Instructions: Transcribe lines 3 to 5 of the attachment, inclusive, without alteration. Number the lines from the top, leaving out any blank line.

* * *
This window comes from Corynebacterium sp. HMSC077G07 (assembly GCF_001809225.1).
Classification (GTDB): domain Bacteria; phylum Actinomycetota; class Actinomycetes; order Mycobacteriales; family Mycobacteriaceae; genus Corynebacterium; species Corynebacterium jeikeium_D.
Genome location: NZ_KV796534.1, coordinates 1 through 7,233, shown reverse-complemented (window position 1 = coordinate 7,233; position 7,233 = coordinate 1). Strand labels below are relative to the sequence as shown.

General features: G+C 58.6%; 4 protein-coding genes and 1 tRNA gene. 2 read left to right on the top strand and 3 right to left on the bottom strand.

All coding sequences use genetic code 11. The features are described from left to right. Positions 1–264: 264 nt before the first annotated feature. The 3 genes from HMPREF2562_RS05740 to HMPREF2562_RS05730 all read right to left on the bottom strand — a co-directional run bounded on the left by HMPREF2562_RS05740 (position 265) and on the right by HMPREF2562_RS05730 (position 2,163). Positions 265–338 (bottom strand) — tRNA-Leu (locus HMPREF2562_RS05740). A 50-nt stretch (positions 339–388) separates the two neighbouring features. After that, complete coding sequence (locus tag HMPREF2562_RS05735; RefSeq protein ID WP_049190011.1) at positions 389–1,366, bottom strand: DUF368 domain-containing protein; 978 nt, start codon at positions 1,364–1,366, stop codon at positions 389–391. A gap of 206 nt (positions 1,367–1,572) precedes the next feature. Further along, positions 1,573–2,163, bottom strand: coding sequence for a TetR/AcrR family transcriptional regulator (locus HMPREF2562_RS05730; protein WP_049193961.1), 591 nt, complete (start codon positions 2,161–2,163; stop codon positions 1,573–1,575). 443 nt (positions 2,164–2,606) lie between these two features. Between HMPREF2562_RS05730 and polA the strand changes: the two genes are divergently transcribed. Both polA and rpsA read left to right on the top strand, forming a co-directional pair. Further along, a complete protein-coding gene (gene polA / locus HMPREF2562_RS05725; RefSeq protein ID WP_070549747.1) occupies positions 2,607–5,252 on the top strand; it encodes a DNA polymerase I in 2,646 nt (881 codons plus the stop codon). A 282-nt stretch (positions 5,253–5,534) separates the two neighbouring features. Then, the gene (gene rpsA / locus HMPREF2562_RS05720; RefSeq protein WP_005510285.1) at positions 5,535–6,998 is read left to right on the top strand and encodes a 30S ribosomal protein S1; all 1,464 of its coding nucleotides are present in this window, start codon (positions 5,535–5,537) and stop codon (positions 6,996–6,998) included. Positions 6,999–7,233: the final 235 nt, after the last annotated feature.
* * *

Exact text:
Genome location: NZ_KV796534.1, coordinates 1 through 7,233, shown reverse-complemented (window position 1 = coordinate 7,233; position 7,233 = coordinate 1). Strand labels below are relative to the sequence as shown.

General features: G+C 58.6%; 4 protein-coding genes and 1 tRNA gene. 2 read left to right on the top strand and 3 right to left on the bottom strand.

All coding sequences use genetic code 11. The features are described from left to right. Positions 1–264: 264 nt before the first annotated feature. The 3 genes from HMPREF2562_RS05740 to HMPREF2562_RS05730 all read right to left on the bottom strand — a co-directional run bounded on the left by HMPREF2562_RS05740 (position 265) and on the right by HMPREF2562_RS05730 (position 2,163). Positions 265–338 (bottom strand) — tRNA-Leu (locus HMPREF2562_RS05740). A 50-nt stretch (positions 339–388) separates the two neighbouring features. After that, complete coding sequence (locus tag HMPREF2562_RS05735; RefSeq protein ID WP_049190011.1) at positions 389–1,366, bottom strand: DUF368 domain-containing protein; 978 nt, start codon at positions 1,364–1,366, stop codon at positions 389–391. A gap of 206 nt (positions 1,367–1,572) precedes the next feature. Further along, positions 1,573–2,163, bottom strand: coding sequence for a TetR/AcrR family transcriptional regulator (locus HMPREF2562_RS05730; protein WP_049193961.1), 591 nt, complete (start codon positions 2,161–2,163; stop codon positions 1,573–1,575). 443 nt (positions 2,164–2,606) lie between these two features. Between HMPREF2562_RS05730 and polA the strand changes: the two genes are divergently transcribed. Both polA and rpsA read left to right on the top strand, forming a co-directional pair. Further along, a complete protein-coding gene (gene polA / locus HMPREF2562_RS05725; RefSeq protein ID WP_070549747.1) occupies positions 2,607–5,252 on the top strand; it encodes a DNA polymerase I in 2,646 nt (881 codons plus the stop codon). A 282-nt stretch (positions 5,253–5,534) separates the two neighbouring features. Then, the gene (gene rpsA / locus HMPREF2562_RS05720; RefSeq protein WP_005510285.1) at positions 5,535–6,998 is read left to right on the top strand and encodes a 30S ribosomal protein S1; all 1,464 of its coding nucleotides are present in this window, start codon (positions 5,535–5,537) and stop codon (positions 6,996–6,998) included. Positions 6,999–7,233: the final 235 nt, after the last annotated feature.